<%@ OutputCache Duration="10" VaryByParam="none"%>

Page output caching can be an extremely effective way to improve your web site’s performance and responsiveness. It’s a lot more flexible than I’ve explained here, and you should be aware that there are all manner of ways in which you can control the cached version of the page (for instance, you can modify the directive to have different cached versions of the page based on a URL parameter). For more information, see the MSDN documentation.

Next steps

When you’ve done these things, if your application could still use a boost, it’s time to start profiling. You’ve tried the ‘quick fixes’ – the 10 minute jobs that are more-than-likely going to make things better, but there’s always a chance the problem isn’t with your application per sé. The next step is to figure out what’s causing the problem. First identify the scope: is it limited to one user, or a bunch of users in a particular geographic region, or is it everybody? If it’s only a small bunch of people, it might be that your ISP is having routing issues and you need do nothing at all. On the other hand, you might find that everyone is affected by the issue.

In that case what you need to do is to investigate where your bottleneck is occurring. Is it your database? Is it your disks? Or is it, yes, hold on a second – more than likely it’s the things you’ve probably overlooked: your images and other media files.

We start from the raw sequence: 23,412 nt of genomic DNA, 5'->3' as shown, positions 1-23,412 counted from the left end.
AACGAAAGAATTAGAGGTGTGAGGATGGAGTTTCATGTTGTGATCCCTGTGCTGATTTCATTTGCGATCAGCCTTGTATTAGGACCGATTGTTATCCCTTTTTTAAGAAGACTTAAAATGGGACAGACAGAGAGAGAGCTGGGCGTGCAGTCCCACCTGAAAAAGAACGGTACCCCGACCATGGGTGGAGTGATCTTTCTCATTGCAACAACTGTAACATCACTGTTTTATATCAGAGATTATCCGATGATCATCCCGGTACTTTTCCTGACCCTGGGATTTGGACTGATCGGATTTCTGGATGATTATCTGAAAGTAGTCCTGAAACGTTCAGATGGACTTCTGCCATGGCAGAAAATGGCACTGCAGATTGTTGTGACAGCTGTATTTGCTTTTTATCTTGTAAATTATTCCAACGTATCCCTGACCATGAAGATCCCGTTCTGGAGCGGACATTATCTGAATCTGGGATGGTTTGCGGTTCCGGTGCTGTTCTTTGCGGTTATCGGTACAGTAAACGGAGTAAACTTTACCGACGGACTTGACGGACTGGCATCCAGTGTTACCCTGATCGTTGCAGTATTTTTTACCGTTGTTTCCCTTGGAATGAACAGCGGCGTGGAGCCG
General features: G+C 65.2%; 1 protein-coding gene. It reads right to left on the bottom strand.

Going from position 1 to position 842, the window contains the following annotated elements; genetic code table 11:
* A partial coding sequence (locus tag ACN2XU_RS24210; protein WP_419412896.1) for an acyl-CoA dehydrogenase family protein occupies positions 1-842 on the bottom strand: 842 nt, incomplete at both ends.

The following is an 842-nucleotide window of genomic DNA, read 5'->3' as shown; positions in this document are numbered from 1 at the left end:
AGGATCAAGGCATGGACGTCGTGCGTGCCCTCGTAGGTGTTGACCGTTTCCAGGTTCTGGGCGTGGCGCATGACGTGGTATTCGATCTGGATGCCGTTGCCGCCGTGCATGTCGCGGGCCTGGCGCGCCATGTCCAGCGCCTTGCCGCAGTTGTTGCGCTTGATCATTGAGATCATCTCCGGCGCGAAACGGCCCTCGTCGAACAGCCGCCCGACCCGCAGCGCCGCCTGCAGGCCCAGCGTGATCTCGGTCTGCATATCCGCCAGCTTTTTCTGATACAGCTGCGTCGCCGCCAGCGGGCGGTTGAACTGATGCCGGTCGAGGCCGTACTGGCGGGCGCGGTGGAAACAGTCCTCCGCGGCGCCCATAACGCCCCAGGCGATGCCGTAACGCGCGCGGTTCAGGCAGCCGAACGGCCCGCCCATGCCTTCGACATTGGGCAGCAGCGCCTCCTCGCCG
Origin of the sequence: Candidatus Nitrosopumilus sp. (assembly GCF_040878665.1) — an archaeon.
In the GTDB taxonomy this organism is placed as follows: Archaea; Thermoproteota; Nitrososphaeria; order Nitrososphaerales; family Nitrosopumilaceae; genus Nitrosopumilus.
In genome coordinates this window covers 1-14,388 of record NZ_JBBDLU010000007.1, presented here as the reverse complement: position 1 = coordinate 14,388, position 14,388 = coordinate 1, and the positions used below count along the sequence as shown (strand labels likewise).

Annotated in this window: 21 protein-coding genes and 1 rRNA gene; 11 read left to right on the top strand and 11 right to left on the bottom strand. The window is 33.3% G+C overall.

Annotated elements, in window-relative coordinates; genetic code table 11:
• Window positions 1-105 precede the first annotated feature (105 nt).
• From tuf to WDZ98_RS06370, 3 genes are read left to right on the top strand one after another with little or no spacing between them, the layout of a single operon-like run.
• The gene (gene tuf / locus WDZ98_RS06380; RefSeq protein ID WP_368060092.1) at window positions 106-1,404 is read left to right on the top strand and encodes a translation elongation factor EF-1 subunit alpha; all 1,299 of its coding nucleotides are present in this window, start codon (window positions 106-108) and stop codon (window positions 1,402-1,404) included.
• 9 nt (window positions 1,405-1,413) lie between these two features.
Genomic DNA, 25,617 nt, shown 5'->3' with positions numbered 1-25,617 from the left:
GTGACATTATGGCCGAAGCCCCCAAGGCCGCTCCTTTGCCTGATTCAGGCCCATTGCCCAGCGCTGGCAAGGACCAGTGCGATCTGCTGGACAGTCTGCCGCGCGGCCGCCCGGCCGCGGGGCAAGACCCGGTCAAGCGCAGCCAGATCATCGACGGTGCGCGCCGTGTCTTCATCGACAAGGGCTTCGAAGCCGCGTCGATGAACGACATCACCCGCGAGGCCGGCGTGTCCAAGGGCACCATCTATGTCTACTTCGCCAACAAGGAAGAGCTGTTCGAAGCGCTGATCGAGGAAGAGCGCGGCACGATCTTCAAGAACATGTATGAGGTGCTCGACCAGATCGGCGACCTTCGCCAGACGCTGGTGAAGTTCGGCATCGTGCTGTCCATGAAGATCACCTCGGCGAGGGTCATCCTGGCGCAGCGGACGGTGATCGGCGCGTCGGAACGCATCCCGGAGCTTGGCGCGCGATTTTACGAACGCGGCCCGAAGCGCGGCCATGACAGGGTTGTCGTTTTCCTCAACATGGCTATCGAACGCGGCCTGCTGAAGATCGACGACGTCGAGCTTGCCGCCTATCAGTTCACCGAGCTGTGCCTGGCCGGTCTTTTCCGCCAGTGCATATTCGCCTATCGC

Optimising your images

Many people, particularly in smaller teams, overlook image optimisation. Most image editing programs will optimise for you – and this can often reduce a file’s size anywhere between 5% and 20%, and sometimes more. With today’s media rich sites, look at what you can do to ease the burden.

Using a content delivery network

As your web site grows ever more popular, sometimes the best way to get a performance boost is to let somebody else handle delivery of your ‘resource files’ – these are your static images, scripts, movies, SWF files, etc. One option is to purchase more bandwidth from your supplier. Another is to enlist the support of a Content Delivery Network – kind of like a private, global internet with public endpoints close to your customers.

The benefit of a CDN is that you are effectively outsourcing the delivery of your static files onto another – usually much faster – network. Often this will result in an ability for your server to handle more connections than before, since it no longer has to worry about serving up the big files over and over again.

Going direct to one of the big networks can cost anywhere from about $1,000 per month upwards, but there are companies who provide full CDN integration for a fraction of the price.

 Good luck with your web site optimisation and please feel free to leave comments and tips for others.